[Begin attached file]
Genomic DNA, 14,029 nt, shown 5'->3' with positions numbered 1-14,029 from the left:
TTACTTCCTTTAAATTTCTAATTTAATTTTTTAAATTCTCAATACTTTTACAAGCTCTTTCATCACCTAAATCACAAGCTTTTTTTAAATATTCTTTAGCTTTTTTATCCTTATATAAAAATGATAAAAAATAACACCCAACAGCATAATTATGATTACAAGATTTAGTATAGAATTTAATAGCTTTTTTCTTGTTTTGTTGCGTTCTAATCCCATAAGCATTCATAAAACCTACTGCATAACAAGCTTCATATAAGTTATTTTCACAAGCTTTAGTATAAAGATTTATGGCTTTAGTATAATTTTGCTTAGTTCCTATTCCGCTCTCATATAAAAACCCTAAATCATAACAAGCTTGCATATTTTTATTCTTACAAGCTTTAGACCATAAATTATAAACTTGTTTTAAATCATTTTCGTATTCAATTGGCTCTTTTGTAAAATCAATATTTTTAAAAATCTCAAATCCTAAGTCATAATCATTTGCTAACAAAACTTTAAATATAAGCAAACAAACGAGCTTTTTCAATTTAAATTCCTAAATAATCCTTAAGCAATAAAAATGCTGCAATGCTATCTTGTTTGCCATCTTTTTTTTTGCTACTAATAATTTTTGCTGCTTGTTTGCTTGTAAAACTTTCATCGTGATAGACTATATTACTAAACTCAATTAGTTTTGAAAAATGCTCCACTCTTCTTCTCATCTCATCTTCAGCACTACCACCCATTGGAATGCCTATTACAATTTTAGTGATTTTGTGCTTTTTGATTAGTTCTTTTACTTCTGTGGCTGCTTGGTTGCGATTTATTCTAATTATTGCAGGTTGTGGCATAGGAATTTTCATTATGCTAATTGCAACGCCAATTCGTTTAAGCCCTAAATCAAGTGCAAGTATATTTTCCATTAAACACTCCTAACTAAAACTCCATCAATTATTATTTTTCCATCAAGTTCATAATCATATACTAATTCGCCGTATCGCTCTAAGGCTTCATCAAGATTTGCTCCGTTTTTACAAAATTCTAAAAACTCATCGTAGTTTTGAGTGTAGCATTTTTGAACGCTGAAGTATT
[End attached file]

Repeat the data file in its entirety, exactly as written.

Genomic DNA, 14,029 nt, shown 5'->3' with positions numbered 1-14,029 from the left:
TTACTTCCTTTAAATTTCTAATTTAATTTTTTAAATTCTCAATACTTTTACAAGCTCTTTCATCACCTAAATCACAAGCTTTTTTTAAATATTCTTTAGCTTTTTTATCCTTATATAAAAATGATAAAAAATAACACCCAACAGCATAATTATGATTACAAGATTTAGTATAGAATTTAATAGCTTTTTTCTTGTTTTGTTGCGTTCTAATCCCATAAGCATTCATAAAACCTACTGCATAACAAGCTTCATATAAGTTATTTTCACAAGCTTTAGTATAAAGATTTATGGCTTTAGTATAATTTTGCTTAGTTCCTATTCCGCTCTCATATAAAAACCCTAAATCATAACAAGCTTGCATATTTTTATTCTTACAAGCTTTAGACCATAAATTATAAACTTGTTTTAAATCATTTTCGTATTCAATTGGCTCTTTTGTAAAATCAATATTTTTAAAAATCTCAAATCCTAAGTCATAATCATTTGCTAACAAAACTTTAAATATAAGCAAACAAACGAGCTTTTTCAATTTAAATTCCTAAATAATCCTTAAGCAATAAAAATGCTGCAATGCTATCTTGTTTGCCATCTTTTTTTTTGCTACTAATAATTTTTGCTGCTTGTTTGCTTGTAAAACTTTCATCGTGATAGACTATATTACTAAACTCAATTAGTTTTGAAAAATGCTCCACTCTTCTTCTCATCTCATCTTCAGCACTACCACCCATTGGAATGCCTATTACAATTTTAGTGATTTTGTGCTTTTTGATTAGTTCTTTTACTTCTGTGGCTGCTTGGTTGCGATTTATTCTAATTATTGCAGGTTGTGGCATAGGAATTTTCATTATGCTAATTGCAACGCCAATTCGTTTAAGCCCTAAATCAAGTGCAAGTATATTTTCCATTAAACACTCCTAACTAAAACTCCATCAATTATTATTTTTCCATCAAGTTCATAATCATATACTAATTCGCCGTATCGCTCTAAGGCTTCATCAAGATTTGCTCCGTTTTTACAAAATTCTAAAAACTCATCGTAGTTTTGAGTGTAGCATTTTTGAACGCTGAAGTATT